For now, both women agree that the pace of socio-economic inclusion of the transgenders is slow despite the landmark Supreme Court judgement. “The ruling is historic but, unfortunately, the progress on implementation has been quite sluggish. We urgently need better medical facilities and jobs. There should be reservation for transgender people in government jobs,” asserts Subramaniam.
Apart from economic uplift she makes a case for societal acceptance, too. “Most members of our community are poor people and they need housing and education. Many are school dropouts. This must change and in every school and college young boys and girls should be given lessons in gender equality and gender diversity so that we are treated with respect. As it is at present, the treatment of transgenders differs from state to state. For instance, we are better off in states like Tamil Nadu, West Bengal and Karnataka as opposed to Kerala or Jammu and Kashmir,” she adds.
Of course, whereas the LGBT group may have some common issues to deal with Bandyopadhyay, who has been a teacher for nearly two decades besides being a popular opinion-maker on television debates on alternative sexuality, opines that the fight of gays and lesbians is different from that of the transgender community. “Unlike the gays or lesbians, you will find transgender people begging for survival on the streets in the absence of work. A few end up as sex workers. The government should seriously consider providing us with avenues for gainful employment,” she says. Many male-to-female transgenders are forced to work as sex workers and it’s not uncommon to spot them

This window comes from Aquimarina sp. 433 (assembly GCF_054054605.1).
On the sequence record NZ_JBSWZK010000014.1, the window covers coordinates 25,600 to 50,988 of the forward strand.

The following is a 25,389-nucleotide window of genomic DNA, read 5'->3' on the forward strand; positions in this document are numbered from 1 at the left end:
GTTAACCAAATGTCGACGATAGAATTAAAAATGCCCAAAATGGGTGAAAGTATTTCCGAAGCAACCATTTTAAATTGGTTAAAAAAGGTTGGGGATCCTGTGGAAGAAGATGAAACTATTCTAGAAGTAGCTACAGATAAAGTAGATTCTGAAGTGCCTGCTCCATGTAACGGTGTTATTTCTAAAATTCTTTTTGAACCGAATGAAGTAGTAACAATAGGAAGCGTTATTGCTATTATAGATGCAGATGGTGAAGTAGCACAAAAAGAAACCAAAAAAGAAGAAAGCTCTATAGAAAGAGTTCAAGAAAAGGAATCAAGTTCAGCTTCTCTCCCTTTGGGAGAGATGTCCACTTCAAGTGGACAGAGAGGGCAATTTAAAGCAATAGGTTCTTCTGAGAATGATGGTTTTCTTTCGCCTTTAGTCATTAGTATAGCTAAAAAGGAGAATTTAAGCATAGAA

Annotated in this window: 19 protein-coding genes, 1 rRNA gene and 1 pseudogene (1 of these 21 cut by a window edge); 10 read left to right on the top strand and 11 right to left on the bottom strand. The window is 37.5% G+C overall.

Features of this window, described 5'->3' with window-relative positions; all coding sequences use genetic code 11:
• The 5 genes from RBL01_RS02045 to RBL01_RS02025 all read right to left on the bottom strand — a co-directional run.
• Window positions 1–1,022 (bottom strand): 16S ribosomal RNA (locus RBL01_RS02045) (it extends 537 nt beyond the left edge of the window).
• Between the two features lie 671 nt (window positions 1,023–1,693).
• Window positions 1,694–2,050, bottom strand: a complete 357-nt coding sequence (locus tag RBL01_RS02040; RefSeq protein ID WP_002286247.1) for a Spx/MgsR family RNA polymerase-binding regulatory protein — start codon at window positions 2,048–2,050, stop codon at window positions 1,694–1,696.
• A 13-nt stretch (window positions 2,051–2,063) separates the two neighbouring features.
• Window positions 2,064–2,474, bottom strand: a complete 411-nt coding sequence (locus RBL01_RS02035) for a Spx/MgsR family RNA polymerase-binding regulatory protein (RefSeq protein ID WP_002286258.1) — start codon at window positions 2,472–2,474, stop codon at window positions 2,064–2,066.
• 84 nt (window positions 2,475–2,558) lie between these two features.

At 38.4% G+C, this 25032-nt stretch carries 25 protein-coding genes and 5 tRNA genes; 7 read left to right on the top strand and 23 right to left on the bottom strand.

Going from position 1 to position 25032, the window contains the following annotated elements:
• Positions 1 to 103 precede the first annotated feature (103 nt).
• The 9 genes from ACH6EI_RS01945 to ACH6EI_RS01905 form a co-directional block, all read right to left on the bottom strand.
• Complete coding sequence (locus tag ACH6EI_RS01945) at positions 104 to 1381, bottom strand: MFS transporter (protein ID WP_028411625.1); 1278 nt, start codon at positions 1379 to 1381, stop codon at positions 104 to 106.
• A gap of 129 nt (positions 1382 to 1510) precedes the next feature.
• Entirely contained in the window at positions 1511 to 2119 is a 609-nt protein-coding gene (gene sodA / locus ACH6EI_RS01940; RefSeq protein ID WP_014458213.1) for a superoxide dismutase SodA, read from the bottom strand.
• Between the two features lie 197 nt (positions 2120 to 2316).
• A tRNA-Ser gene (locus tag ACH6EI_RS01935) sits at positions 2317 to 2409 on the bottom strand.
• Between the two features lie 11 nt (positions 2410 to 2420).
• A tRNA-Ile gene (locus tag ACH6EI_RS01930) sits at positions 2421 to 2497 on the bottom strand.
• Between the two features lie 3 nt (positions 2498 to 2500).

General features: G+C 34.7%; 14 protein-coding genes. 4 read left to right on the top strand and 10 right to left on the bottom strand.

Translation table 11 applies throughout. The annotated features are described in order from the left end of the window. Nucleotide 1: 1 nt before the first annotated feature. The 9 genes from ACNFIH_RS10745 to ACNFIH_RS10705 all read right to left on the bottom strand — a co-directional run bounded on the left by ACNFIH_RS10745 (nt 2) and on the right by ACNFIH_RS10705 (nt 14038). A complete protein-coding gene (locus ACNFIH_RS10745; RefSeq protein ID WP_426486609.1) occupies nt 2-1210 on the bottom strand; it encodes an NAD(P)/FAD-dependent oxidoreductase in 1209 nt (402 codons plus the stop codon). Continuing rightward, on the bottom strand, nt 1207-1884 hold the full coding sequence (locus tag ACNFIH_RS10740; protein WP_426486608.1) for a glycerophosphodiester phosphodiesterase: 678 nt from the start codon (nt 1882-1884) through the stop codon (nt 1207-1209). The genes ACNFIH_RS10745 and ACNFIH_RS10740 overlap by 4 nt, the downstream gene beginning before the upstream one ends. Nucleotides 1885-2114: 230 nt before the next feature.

According to Jyoti Samanta, 30, a transgender who is being mentored by Bandyopadhyay, the social discrimination and economic hardships they face in the absence of employment is indeed acute. “Even though I am fortunate that I have been able to pursue my passion – I play the role of a woman in folk theatre of rural Bengal – I know many like me are actually scouring the streets. We definitely need jobs,” she says.
Though their situation is far from being ideal, ever since the SC judgement, there have been some developments in their favour. For example, in Kolkata, the state government has put together a dedicated medical team to attend to transgender patients at the RG Kar Medical College and Hospital. Besides a counsellor, the panel of medicos in this hospital also comprises a psychiatrist, a plastic surgeon and specially trained nurses.
Hope, optimism and the support of a loving family is what is driving the likes of Subramaniam and Bandyopadhyay today. In fact, the college principal counts heavily on her adopted son, Debasish Manabiputra. “I was a student in her class and she adopted me later. I could finish my studies and did my Masters in Bengali because of her. I love my mother and I hope more such people are able to come out and live their life on their own terms,” he signs off.